Priority And You: A Primer

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Who's This Guy?

Hello! My name is Andrew, and I do all of the rules things. I learned to judge in the Dallas/Fort Worth metroplex. If you’ve attended basically any large Magic event in Texas in the last four-ish years you’ve probably seen me around. You can also find me hanging out in the rules IRC answering questions or writing for Cranial Insertion.

Starting today, I also write for Quiet Speculation! I'll write about something rules-related every week. If you have any topics you'd like to see covered, you should ping me on Twitter or our Insider Discord.

Today I want to write about priority. Players generally have a vague notion of it, but they tend to forget some of the finer details.

Some Basics of Priority

Magic uses the priority system to determine who can do something at any given time. A player with priority can cast spells, activate abilities, and take special actions. Each player in the game gets priority in each step of the turn except for the untap step and usually the cleanup step. We'll talk about exceptions later.

Any time a new object goes on the stack, there’s a fresh round of priority. Each player can choose to respond or not, and if nobody does, the top object of the stack resolves. If everybody passes priority without taking any actions while the stack is empty, the game moves to the next step or phase.

As a rule, the active player gets priority first at the beginning of each step and phase after the game handles turn-based actions and puts any triggered abilities on the stack. The active player also gets priority after a spell or a non-mana ability resolves.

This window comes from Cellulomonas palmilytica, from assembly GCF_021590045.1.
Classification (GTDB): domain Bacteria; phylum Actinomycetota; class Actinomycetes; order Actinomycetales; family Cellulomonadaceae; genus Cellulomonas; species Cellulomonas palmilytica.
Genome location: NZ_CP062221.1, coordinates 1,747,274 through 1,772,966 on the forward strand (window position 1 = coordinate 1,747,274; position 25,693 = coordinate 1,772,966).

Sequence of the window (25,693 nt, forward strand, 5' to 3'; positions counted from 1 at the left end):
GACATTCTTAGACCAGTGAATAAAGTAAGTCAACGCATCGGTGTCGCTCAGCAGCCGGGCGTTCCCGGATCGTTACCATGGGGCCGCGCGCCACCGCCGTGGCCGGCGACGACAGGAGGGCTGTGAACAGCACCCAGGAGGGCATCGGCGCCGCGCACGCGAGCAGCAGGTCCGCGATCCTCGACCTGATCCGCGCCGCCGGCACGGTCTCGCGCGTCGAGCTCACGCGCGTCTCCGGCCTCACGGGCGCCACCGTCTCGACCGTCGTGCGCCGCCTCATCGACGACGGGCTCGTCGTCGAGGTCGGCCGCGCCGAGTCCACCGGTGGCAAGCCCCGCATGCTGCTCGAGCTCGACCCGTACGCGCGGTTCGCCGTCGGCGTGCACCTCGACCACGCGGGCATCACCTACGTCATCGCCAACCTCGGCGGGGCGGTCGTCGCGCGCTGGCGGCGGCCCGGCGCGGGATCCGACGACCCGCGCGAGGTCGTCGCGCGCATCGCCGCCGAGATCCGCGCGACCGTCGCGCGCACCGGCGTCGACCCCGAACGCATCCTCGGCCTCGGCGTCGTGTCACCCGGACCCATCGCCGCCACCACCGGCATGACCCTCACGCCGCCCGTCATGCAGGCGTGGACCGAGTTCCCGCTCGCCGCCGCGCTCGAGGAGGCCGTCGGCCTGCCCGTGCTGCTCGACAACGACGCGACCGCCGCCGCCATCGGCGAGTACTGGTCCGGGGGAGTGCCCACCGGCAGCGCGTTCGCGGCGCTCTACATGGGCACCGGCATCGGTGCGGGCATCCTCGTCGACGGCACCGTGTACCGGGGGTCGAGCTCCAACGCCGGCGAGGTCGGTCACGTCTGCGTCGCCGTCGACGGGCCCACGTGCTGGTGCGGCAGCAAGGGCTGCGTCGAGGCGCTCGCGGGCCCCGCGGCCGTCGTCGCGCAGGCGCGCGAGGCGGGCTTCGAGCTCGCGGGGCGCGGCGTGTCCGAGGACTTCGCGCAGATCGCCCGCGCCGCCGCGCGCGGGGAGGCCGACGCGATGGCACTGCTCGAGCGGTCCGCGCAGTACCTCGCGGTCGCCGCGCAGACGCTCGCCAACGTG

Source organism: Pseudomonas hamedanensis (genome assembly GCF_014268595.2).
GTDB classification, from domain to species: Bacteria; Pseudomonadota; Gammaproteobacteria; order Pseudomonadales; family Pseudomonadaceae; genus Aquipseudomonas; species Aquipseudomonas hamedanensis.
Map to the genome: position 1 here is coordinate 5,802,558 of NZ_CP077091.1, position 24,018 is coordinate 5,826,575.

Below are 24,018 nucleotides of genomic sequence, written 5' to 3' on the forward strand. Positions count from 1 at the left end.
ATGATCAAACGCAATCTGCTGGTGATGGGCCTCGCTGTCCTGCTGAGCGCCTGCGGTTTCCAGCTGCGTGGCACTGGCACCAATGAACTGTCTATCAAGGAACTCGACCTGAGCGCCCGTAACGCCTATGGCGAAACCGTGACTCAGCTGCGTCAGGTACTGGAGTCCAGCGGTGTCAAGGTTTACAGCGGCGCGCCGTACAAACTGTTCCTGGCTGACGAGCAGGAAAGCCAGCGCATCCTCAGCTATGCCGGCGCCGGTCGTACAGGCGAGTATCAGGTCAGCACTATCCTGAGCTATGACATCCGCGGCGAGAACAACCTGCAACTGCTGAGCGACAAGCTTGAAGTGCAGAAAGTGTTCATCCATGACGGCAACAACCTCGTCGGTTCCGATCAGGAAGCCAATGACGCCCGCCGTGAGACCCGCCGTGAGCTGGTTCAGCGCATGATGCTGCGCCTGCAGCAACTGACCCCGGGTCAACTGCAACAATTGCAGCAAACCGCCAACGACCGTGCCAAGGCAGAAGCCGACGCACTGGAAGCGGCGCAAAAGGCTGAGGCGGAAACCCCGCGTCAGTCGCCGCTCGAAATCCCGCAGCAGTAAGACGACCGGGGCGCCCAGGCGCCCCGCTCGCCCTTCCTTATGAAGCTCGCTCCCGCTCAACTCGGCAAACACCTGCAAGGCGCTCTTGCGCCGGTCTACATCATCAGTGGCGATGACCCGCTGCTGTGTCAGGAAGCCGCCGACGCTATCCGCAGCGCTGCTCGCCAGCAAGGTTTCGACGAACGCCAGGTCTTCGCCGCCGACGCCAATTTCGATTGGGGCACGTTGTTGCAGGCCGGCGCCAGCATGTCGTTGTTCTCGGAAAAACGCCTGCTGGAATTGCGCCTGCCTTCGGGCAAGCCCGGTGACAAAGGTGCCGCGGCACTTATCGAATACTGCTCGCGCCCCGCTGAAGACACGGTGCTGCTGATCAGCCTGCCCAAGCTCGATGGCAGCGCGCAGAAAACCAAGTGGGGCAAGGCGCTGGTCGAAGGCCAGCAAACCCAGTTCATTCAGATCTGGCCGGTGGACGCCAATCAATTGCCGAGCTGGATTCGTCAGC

Holding Priority

Strictly speaking, a player gets priority after they cast a spell, activate an ability, or take a special action. However, we generally take a shortcut and assume a player passes priority after they do something. A player can hold priority if they explicitly say they want to do so.

I want to clarify a bit about what “holding priority” does. This enables a player to cast several spells and/or activate several abilities in succession, but that's it! I often see players think it somehow works like split second or otherwise locks players out of responding. This is simply not the case. You can hold priority and cast your two Lightning Bolts, but you have to pass priority in order for either one to resolve, and they still resolve individually. An opponent can let the first Bolt resolve and respond to the second one.

The Long Part About Shortcuts

“What’s a shortcut?” you ask. Without shortcuts, you'd probably enjoy paper Magic much less. For instance, if players had to clearly pass priority each time they wanted or needed to, games would take forever. Even in a turn where nobody does anything, each player passes priority eight times. Could you imagine playing a game of Magic like that?

Instead of having to be painfully specific about the flow of the game, we have some handy dandy shortcuts. Most shortcuts in the Magic Tournament Rules formed over the years by just watching Magic players play. Every time you say “Land, go,” congratulations! You just took a common shortcut that means “let’s both pass priority until it’s your turn.” That beats you and your opponent(s) having to say “I pass priority” back and forth for 30 seconds.

Several of the other defined tournament shortcuts involve priority.

The Combat Shortcut

If the active player passes priority with an empty stack during their first main phase, the non-active player is assumed to be acting in beginning of combat unless they are affecting whether a beginning of combat ability triggers. Then, after those actions resolve or no actions took place, the active player receives priority at the beginning of combat. Beginning of combat triggered abilities (even ones that target) may be announced at this time.